9 Amazing Tips To Write A Professional Bio
Learning how to present yourself in a good light :
In today’s business world, whether you’re doing something online or in real life, having your bio written, and written the right way is essential to achieving the success of a lasting good impression. Some of you might have attempted to write a bio before, but this article might still be of use if you want to improve the way your bio sounds. Using these tips, you might get a more professional image of your bio.
Even if you haven’t written a bio yet (which I doubt, since they’re everywhere , even on social media profiles) , I can bet you’ve already seen one, on the bottom of an interesting post in somebody’s blog, accompanied by a picture or an avatar. The important thing here is to separate the definitions of a bio and a resume. Resumes are basically lists of your work experiences, in chronological order, while bios tend to show only bits of your most important achievements. Keep that in mind, because it’s the central point behind writing a good bio. Without further ado, let’ get on with the list :
1. A bio is written in the third person (most of the times). Keep that in mind!
While there might be exception sometimes (we’ll discuss that below) most bios are written in the third person, starting with your name. For example , your bio should start with “John Doe is a marketing expert” instead of “I am John Doe, a marketing expert”. This is done for two purposes – first, because it gives a more professional outlook to what you’re writing, and second – because it allows other people to present you without changing a thing in your bio!
Exceptions to those rule come when you’re presenting yourself on certain education applications for scholarships and the likes of these. For some inexplicable reason , their style is most often in the first person. Also, if you want to sound less formal, you can use the first person to convey friendliness.
2. Think of it like introducing yourself to a stranger
This might seem like pretty casual advice, but we’ll elaborate more. When you meet someone, would they like to know all of your professional background, every tiny bit and piece ? That’s likely not the case, they’d rather want to just know what you do for a living, and if it’s a professional environment – whether you’ll be of any use to them. So follow that notion where it leads – your bio should be exact and to-the-point.
3. Keep your bio short
The length of bios should be different depending on your needs. If you’re a guest on a blog, the hosting blog author will most probably set the length for you by giving you an exact word limit, but in the case they don’t, be aware that a good bio is somewhere from 150 to 250 words long. Some places even set the limit at 100. Make sure to fit in everything necessary within that limit.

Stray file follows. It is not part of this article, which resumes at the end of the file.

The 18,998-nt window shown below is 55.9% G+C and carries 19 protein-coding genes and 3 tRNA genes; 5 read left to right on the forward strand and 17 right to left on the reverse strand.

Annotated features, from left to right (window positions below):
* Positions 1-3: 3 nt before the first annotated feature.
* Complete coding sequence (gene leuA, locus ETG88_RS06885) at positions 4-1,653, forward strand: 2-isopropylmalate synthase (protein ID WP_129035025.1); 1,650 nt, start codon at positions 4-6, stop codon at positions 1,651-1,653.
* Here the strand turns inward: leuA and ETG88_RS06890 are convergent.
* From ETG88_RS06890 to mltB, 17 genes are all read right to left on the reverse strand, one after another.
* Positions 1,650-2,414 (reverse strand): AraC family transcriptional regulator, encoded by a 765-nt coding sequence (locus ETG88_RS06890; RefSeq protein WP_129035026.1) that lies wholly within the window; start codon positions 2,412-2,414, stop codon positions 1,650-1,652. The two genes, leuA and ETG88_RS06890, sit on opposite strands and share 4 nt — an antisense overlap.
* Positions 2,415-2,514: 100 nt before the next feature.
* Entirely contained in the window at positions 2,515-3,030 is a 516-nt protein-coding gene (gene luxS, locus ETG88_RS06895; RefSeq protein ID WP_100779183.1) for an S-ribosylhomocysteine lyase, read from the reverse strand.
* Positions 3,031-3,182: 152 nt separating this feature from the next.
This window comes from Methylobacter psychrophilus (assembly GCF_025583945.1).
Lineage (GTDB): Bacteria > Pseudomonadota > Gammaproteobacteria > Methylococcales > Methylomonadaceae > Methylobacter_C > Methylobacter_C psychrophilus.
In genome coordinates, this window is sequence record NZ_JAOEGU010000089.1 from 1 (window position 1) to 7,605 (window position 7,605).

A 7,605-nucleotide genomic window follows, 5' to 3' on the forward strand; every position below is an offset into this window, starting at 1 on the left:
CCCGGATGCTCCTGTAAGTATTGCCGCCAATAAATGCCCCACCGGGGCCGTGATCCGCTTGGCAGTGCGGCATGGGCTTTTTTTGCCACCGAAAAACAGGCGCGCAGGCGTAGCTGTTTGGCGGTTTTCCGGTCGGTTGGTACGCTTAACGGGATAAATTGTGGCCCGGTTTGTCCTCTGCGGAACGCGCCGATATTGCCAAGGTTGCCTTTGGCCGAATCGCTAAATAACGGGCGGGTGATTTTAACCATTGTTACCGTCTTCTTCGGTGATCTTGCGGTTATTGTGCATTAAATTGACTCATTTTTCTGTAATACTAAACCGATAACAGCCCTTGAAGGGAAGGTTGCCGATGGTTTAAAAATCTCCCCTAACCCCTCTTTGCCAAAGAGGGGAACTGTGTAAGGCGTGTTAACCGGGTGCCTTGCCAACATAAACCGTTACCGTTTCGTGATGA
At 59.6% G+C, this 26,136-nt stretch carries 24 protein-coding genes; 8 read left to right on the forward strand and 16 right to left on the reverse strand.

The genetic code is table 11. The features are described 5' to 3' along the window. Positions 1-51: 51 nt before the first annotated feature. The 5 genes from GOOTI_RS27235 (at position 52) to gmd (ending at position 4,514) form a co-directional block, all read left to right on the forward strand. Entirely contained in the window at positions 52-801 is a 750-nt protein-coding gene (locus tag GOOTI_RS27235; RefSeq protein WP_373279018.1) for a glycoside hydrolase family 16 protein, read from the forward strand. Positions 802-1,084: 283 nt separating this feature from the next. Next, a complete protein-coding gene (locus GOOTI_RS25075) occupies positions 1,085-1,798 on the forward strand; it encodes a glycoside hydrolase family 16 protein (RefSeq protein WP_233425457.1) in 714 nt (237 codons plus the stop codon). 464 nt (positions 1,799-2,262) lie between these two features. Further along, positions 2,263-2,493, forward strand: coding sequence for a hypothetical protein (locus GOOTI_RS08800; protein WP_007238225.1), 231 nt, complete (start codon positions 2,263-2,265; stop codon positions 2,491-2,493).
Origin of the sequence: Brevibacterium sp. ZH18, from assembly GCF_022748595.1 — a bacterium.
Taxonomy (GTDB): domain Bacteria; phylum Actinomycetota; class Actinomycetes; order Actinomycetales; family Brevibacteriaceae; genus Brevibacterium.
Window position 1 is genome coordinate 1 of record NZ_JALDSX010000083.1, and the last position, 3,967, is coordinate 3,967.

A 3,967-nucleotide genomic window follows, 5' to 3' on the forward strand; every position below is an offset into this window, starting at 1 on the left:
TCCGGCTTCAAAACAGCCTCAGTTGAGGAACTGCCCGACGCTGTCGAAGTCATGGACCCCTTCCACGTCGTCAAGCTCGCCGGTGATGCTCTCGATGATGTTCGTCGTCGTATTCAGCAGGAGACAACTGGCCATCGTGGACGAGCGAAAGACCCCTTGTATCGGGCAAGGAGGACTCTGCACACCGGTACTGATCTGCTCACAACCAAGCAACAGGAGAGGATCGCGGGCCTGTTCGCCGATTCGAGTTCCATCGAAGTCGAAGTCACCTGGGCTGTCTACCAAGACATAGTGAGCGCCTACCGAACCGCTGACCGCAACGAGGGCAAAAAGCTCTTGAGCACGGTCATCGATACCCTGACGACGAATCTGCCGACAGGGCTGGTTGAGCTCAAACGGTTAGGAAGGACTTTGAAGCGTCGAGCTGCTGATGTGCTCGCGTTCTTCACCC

4. State what you work/do directly
This needs to be stressed – your profession, at least what is relevant to the reader (see the next tip) , should go right after your name. While some of you may think that’s not very important, it actually is, because this is a professional bio and it needs to say what you’re best at, and what particular area is covered by your experience.
5. Write your bio while considering the audience
Let’s imagine the following situation. When first entering college, you started out with architecture, because you could draw very well. Some years after your education , however, your field of work grew more and more towards construction engineering , with all the math and science behind it. Now if you were presenting yourself to an art conference, you would say you’re an architect in your bio first, right? And if you were to go to a science expo, you’d present yourself as a “person with several years in construction engineering”. The whole point is to point out what’s relevant to the audience you’re going to speak to or have contact with.
6.Ask a friend to proof-read or give suggestions
Everybody makes mistakes sometimes, so proofreading is always a good idea. Aside from that, having a friend around to check what you wrote could be very good, because a (real) friend can tell you whether you’ve really listed all your good characteristics. Your friend can tell you whether you’re “overselling” or “underselling” yourself with your bio.
7. Don’t reuse bios if they’re too old
Don’t forget that time is a big factor in our lives. In several years you might have learned/experienced lots of new things. If you’re still willing to reuse your bio, make sure to read it first and correct or edit it to suit your current self better.
8. Be moderate with personal information
A piece of advice we see all too often is to write your hobby in your bio, so that people can get a sense of you as not only a businessman, but a person. While that is a good idea, don’t overdo it, unless you want to look like someone who has completely forgotten about his professional image.
9. Depending on the case – include contact information
In the case that your contacts don’t appear anywhere on that page, but are crucial to your goals, you might include them in your bio, after the very last sentence. Also , don’t just paste your e-mail there, use a formal sentence like “Should you want to contact John Doe, he’s available at :” or “You can reach out to John Doe at: “, or something of that sort. After all, you don’t want to sound casual or unprofessional.
To give things a final summation – don’t over think your bio. Feel relaxed when you write it , and don’t worry when using it afterwards. If you’ve used these tips, there’s a chance that your bio looks perfect already.